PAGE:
From: Monona Rossol <0000012821515289-dmarc-request**At_Symbol_Here**>
Subject: Re: [DCHAS-L] picture request - consequences of poor chemical storage
Date: Fri, 15 Jul 2016 09:54:04 -0400
Reply-To: DCHAS-L <DCHAS-L**At_Symbol_Here**MED.CORNELL.EDU>
Message-ID: 155eed5eba1-58c9-3c37**At_Symbol_Here**
In-Reply-To <1109037139E1524980CF9CBEB2476618010AC79F41**At_Symbol_Here**>

Just LOVELY.   Good work.  

Monona Rossol, M.S., M.F.A., Industrial Hygienist
President:  Arts, Crafts & Theater Safety, Inc.
Safety Officer: Local USA829, IATSE
181 Thompson St., #23
New York, NY 10012     212-777-0062


-----Original Message-----
From: Wilhelm, Monique <mwilhelm**At_Symbol_Here**UMFLINT.EDU>
Sent: Fri, Jul 15, 2016 9:21 am
Subject: Re: [DCHAS-L] picture request - consequences of poor chemical storage

Here are some of the cool or strange things I found when I took over my labs:
My favorite one was the acetyl chloride that was so old it had eaten through the cap, through the can, and started to eat the shelf.  When I lifted it, that part of the shelf fell through.  It is shown here
The before and afters of this stockroom are located here  Note that this was a Class 1 flammables storage room and corrosives and oxidizers (anything that had that was liquid) were being stored here as well.
Monique Wilhelm
Laboratory Manager
Department of Chemistry & Biochemistry
University of Michigan - Flint
From: DCHAS-L Discussion List [mailto:dchas-l**At_Symbol_Here**] On Behalf Of Melissa Charlton-Smith
Sent: Thursday, July 14, 2016 1:42 PM
Subject: Re: [DCHAS-L] picture request - consequences of poor chemical storage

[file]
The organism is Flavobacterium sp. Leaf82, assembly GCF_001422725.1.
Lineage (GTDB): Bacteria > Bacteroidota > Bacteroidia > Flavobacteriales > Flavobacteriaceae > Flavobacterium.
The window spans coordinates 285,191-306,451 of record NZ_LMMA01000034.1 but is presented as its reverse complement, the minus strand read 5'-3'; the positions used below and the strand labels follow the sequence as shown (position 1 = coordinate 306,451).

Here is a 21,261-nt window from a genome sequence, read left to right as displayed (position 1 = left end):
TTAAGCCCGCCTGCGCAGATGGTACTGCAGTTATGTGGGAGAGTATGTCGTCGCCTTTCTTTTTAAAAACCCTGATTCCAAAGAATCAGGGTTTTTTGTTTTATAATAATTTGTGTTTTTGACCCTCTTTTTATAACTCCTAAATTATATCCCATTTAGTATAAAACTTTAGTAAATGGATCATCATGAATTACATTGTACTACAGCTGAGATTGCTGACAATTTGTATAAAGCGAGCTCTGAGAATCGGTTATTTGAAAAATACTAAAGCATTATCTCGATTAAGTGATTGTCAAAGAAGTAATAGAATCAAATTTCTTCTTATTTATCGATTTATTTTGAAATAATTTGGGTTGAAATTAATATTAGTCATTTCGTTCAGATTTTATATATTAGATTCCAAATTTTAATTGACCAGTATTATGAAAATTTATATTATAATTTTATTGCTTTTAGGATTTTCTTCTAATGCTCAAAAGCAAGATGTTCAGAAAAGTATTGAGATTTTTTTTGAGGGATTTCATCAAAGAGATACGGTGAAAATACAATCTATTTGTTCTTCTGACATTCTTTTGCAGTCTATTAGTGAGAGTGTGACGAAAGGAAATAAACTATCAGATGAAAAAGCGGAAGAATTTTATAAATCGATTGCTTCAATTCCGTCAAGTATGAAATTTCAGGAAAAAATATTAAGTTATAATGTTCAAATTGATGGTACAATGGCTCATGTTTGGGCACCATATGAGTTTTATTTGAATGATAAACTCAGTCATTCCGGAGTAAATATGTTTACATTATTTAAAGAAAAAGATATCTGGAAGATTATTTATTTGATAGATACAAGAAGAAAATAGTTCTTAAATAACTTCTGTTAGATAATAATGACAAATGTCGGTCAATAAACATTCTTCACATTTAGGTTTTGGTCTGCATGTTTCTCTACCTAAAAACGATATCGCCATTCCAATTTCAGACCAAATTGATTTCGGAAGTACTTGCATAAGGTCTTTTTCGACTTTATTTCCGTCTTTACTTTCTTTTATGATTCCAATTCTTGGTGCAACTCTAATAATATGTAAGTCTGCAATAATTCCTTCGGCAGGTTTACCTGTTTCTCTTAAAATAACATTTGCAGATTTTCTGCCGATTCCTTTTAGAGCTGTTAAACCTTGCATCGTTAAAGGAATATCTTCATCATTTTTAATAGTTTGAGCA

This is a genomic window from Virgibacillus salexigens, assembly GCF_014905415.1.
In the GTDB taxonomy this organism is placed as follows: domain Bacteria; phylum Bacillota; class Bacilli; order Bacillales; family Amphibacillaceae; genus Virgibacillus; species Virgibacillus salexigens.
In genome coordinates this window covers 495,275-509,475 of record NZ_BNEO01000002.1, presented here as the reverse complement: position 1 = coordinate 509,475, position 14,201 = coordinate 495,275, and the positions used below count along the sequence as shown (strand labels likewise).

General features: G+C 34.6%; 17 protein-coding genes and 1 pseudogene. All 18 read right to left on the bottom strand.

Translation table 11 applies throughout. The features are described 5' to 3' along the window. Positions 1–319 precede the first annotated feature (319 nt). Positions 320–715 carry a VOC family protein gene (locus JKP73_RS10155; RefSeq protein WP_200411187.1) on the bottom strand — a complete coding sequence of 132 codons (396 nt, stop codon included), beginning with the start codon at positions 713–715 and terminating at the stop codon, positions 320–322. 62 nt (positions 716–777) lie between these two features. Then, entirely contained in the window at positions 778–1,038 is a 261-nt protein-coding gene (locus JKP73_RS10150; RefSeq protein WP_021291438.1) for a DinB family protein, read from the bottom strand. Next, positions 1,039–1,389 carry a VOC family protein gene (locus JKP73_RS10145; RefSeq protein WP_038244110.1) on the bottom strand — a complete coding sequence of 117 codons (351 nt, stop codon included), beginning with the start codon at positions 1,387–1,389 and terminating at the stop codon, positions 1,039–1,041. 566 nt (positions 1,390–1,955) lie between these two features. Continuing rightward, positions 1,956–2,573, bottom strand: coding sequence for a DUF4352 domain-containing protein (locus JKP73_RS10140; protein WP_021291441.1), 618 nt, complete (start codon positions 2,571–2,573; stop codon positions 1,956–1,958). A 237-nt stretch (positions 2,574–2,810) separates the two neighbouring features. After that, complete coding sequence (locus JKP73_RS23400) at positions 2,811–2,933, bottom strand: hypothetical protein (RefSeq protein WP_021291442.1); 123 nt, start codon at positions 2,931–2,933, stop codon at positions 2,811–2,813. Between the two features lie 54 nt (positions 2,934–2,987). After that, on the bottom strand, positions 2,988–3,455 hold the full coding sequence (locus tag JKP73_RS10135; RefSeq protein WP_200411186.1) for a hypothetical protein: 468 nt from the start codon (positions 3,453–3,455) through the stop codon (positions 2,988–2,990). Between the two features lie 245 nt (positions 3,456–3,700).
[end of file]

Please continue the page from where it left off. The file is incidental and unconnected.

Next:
Thanks Dave,  much appreciated!
On Jul 14, 2016 11:18 AM, "David C. Finster" <dfinster**At_Symbol_Here**> wrote:
When Bob Hill and I were working on our lab safety textbook we tried to surf government websites (as much and as successfully as we could) since you don't need permission for government images/tables/etc.  We included a picture from the EPA (Figure in our book, second edition) that isn't exactly what you want, but may suffice.  The source URL is: 
You'll have to scroll down to the "Winter 2014" link and expand that entry.  (Fifth image.)
Otherwise you can access all of the figures and tables in our book at:   Download the PowerPoint for Chapter 8; first slide.   Our full citation is:  U.S. Environmental Protection Agency, Emergency Response and Management Activities, Winter 2014, EPA and Oregon State University Improve Chemical Safety in Labs,
David C. Finster
Professor, Department of Chemistry
University Chemical Hygiene Officer
Wittenberg University

From: DCHAS-L Discussion List [mailto:dchas-l**At_Symbol_Here**MED.CORNELL.EDU] On Behalf Of Melissa Charlton-Smith
Sent: Wednesday, July 13, 2016 5:13 PM
Subject: [DCHAS-L] picture request - consequences of poor chemical storage
Hi everybody!
Does anybody out there have a stock picture, or a picture from one of your storage areas from when you FIRST took over handling chemical storage and you found the YUCK?  You know the cracked bottles, the spills, the "scary" stuff that looks terrible?  Or possibly even a picture of an incident that resulted from poor storage?
FYI I am just looking for a picture to put in a text book we are writing, you will get credit for the picture.  If you have a "Before" and "After" picture that would be great too!  Don't worry, the picture will include a line in there that it has since been remedied so no one will get the impression that it is still this way.
I have dug through the pictures I have taken over the years and can't find anything that looks like "consequences" of poor storage other than some jars of hygroscopics that had liquified.
Thanks everybody!
Mel Smith

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